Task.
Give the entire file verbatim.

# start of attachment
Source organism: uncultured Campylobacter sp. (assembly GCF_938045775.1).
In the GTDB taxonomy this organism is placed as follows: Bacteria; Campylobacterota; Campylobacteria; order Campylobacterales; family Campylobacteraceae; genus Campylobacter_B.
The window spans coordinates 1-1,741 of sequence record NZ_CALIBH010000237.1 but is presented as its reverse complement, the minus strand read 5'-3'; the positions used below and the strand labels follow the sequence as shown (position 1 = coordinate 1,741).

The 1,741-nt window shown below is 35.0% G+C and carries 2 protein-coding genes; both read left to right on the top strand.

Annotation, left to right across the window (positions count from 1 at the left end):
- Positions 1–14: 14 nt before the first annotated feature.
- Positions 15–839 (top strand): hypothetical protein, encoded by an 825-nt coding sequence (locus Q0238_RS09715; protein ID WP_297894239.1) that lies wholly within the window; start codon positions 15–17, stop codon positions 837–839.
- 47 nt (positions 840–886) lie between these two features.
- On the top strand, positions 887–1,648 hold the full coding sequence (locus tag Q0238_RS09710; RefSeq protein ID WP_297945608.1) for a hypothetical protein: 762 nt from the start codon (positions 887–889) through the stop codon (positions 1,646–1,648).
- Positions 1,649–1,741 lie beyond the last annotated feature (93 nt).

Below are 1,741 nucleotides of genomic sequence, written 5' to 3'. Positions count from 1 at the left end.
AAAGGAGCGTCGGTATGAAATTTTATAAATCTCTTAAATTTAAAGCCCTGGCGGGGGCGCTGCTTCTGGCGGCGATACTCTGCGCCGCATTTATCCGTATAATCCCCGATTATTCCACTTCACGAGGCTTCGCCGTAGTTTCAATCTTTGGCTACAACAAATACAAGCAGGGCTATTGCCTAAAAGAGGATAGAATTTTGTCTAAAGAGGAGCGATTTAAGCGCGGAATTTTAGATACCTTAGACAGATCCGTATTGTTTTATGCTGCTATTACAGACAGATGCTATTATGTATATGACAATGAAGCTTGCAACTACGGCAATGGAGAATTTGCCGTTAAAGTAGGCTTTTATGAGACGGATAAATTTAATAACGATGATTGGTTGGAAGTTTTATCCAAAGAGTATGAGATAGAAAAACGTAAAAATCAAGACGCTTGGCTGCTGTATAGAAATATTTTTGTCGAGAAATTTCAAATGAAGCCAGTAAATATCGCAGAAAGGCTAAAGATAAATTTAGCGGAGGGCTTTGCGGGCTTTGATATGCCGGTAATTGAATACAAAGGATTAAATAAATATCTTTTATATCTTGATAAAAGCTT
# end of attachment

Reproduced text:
Source organism: uncultured Campylobacter sp. (assembly GCF_938045775.1).
In the GTDB taxonomy this organism is placed as follows: Bacteria; Campylobacterota; Campylobacteria; order Campylobacterales; family Campylobacteraceae; genus Campylobacter_B.
The window spans coordinates 1-1,741 of sequence record NZ_CALIBH010000237.1 but is presented as its reverse complement, the minus strand read 5'-3'; the positions used below and the strand labels follow the sequence as shown (position 1 = coordinate 1,741).

The 1,741-nt window shown below is 35.0% G+C and carries 2 protein-coding genes; both read left to right on the top strand.

Annotation, left to right across the window (positions count from 1 at the left end):
- Positions 1–14: 14 nt before the first annotated feature.
- Positions 15–839 (top strand): hypothetical protein, encoded by an 825-nt coding sequence (locus Q0238_RS09715; protein ID WP_297894239.1) that lies wholly within the window; start codon positions 15–17, stop codon positions 837–839.
- 47 nt (positions 840–886) lie between these two features.
- On the top strand, positions 887–1,648 hold the full coding sequence (locus tag Q0238_RS09710; RefSeq protein ID WP_297945608.1) for a hypothetical protein: 762 nt from the start codon (positions 887–889) through the stop codon (positions 1,646–1,648).
- Positions 1,649–1,741 lie beyond the last annotated feature (93 nt).

Below are 1,741 nucleotides of genomic sequence, written 5' to 3'. Positions count from 1 at the left end.
AAAGGAGCGTCGGTATGAAATTTTATAAATCTCTTAAATTTAAAGCCCTGGCGGGGGCGCTGCTTCTGGCGGCGATACTCTGCGCCGCATTTATCCGTATAATCCCCGATTATTCCACTTCACGAGGCTTCGCCGTAGTTTCAATCTTTGGCTACAACAAATACAAGCAGGGCTATTGCCTAAAAGAGGATAGAATTTTGTCTAAAGAGGAGCGATTTAAGCGCGGAATTTTAGATACCTTAGACAGATCCGTATTGTTTTATGCTGCTATTACAGACAGATGCTATTATGTATATGACAATGAAGCTTGCAACTACGGCAATGGAGAATTTGCCGTTAAAGTAGGCTTTTATGAGACGGATAAATTTAATAACGATGATTGGTTGGAAGTTTTATCCAAAGAGTATGAGATAGAAAAACGTAAAAATCAAGACGCTTGGCTGCTGTATAGAAATATTTTTGTCGAGAAATTTCAAATGAAGCCAGTAAATATCGCAGAAAGGCTAAAGATAAATTTAGCGGAGGGCTTTGCGGGCTTTGATATGCCGGTAATTGAATACAAAGGATTAAATAAATATCTTTTATATCTTGATAAAAGCTT